I recently completed a course in anthropology, and through this class, became aware of some different perspectives that other cultures hold about marriage and similar unions that make up family units.
Anthropology is a most interesting study. What anthropology asks is that we practice cultural relativism – that is: suspend judgment of other people’s practices until we understand them in our own cultural terms.
However, it is up to each individual to apply their own religious convictions, internalized controls, conscience, and ethics in determining what is right and what is wrong. Anthropology cannot do this for us.
Its purpose is to help us respect everyone’s right to act according to the dictates of their own conscious, find beauty in the creativity of mankind, and preserve the cultures and languages created by all ethnic groups.
The most glaring lesson I have taken from the whole experience is that the world cannot depend on anthropology to establish an all-inclusive moral or ethic character for the world. Because of its empirical (equalizing, puts everyone on the same level) and holistic (reserves judgment until after learning all the facts) perspective, restrictions and ethics, all anthropology can do is identify and define what is, not what is right or what is wrong.
Cultural relativism is only a temporary tool that has built into it the ability to make judgments. It does not automatically establish that every culture’s practices are morally or ethically right and correct for them, or for everyone in the world.
If anthropologists had political power to create and enforce law and were allowed to create for us the standard of morality and ethics that applies for everyone, slavery, apartheid, Nazism, and the Indian caste system might still exist as acceptable cultural institutions, because it seeks to preserve and respect all cultural forms. They would only require that everyone understand, not correct, or try to change, disrupt or eliminate a uniquely developed culture.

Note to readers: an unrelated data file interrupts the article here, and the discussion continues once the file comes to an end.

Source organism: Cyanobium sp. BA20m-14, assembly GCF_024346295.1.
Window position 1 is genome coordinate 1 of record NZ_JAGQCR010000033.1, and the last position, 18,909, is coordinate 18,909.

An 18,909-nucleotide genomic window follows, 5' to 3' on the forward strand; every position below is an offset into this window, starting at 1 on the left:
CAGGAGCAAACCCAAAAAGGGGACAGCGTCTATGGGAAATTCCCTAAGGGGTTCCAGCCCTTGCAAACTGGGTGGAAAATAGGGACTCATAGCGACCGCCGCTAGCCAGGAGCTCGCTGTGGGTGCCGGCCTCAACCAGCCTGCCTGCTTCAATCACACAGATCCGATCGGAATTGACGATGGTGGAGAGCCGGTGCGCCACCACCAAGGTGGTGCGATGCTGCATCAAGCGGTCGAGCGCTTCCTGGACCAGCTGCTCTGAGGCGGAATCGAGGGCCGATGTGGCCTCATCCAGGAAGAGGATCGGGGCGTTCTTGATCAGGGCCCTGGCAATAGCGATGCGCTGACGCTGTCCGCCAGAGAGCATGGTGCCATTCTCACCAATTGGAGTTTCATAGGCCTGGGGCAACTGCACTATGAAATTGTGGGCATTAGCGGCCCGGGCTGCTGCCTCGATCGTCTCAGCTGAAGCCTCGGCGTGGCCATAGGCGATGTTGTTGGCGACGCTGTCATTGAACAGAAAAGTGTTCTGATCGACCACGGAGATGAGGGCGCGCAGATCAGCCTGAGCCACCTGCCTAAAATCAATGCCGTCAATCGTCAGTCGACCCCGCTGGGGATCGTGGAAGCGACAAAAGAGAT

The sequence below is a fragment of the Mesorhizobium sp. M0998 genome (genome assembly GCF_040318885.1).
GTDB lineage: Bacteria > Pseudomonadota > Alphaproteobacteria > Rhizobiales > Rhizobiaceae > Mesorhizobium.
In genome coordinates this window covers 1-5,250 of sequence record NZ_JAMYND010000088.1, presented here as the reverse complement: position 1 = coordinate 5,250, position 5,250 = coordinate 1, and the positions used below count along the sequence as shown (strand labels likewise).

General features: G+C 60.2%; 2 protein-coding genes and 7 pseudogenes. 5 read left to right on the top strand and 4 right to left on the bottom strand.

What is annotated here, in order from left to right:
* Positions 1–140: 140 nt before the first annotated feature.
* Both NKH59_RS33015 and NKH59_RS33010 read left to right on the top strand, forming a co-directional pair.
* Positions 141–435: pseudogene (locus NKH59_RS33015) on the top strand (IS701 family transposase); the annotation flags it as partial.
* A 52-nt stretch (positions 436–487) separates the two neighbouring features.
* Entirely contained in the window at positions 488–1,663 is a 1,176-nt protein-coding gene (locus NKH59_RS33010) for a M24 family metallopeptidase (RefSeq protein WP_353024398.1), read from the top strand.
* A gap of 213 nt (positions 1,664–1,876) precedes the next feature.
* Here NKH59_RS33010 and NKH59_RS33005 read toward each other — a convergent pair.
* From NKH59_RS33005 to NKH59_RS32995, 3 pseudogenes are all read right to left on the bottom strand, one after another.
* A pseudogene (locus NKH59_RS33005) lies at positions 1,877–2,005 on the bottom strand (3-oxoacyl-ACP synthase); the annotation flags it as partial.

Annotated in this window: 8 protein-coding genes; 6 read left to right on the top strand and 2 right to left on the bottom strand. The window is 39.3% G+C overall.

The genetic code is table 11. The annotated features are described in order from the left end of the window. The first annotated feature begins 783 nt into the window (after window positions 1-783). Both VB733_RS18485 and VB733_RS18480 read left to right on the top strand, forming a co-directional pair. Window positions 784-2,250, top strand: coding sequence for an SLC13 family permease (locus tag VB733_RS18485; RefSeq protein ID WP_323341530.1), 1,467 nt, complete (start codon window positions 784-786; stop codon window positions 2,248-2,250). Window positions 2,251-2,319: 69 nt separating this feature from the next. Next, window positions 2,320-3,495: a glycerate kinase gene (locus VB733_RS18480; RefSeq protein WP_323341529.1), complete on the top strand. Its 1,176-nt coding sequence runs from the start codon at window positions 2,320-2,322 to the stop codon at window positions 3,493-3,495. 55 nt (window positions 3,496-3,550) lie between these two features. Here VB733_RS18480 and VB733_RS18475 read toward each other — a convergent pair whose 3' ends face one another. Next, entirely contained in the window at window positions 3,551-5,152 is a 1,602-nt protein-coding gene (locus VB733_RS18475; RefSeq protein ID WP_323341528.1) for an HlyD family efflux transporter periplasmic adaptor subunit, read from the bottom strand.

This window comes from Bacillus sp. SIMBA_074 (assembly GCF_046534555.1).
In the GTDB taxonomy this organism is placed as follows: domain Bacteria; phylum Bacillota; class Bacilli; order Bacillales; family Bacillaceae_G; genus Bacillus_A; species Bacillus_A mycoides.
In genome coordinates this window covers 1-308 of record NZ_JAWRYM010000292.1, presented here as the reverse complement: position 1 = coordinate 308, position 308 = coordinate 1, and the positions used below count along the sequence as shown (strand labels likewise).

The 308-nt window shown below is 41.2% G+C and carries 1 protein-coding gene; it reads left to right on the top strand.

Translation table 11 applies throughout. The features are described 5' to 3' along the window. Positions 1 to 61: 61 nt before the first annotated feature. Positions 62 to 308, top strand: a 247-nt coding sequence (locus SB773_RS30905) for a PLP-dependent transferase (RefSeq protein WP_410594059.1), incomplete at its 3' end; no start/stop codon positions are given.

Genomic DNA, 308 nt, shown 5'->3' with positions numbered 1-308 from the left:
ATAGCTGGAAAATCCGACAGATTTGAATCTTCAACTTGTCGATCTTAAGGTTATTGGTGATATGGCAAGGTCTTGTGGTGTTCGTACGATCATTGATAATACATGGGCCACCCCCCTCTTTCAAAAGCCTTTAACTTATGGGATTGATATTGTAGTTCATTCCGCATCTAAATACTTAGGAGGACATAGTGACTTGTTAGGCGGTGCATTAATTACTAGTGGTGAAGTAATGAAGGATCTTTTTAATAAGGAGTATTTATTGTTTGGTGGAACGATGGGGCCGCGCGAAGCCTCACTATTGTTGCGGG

They would establish a prime directive if you will. Do not disrupt, interfere, or alter the development of any culture no matter how small or insignificant.
Anthropology is a science. It is a science of observation. It is not a ruling government body or giver of religious, moral or ethical standards for society to follow.
Yet many anthropologist and society attempt to use the finding of anthropologists to justify homosexual marriage, cohabitation, and extramarital affairs as moral, ethical, and socially acceptable practices.
They will claim this by using some obscure cultures in the world that practice these, while completely ignoring the fact that those cultures that entertain these practices are nature and sexuality worshiping religions.
Those that are of Christian, Jewish, or Muslim generally do not share these beliefs, and even recognize those practices as morally incorrect and counter productive to the sustaining of a healthy society.
To exhibit how we cannot depend on anthropology to define our global moral ethics, they cannot even agree on a definition for marriage.
One group of anthropologists tried to be inclusive of all marriage practices by creating their own universal definition as:
“A culturally sanctioned union between two or more people that establishes certain rights and obligations between the people, between them and their children, and between them and their in-laws. Such marriage rights and obligations most often include, but are not limited to, sex, labor, property, childrearing, exchange, and status. Thus defined, marriage is universal.” (Haviland, Pins, McBride, Walrath, 2014)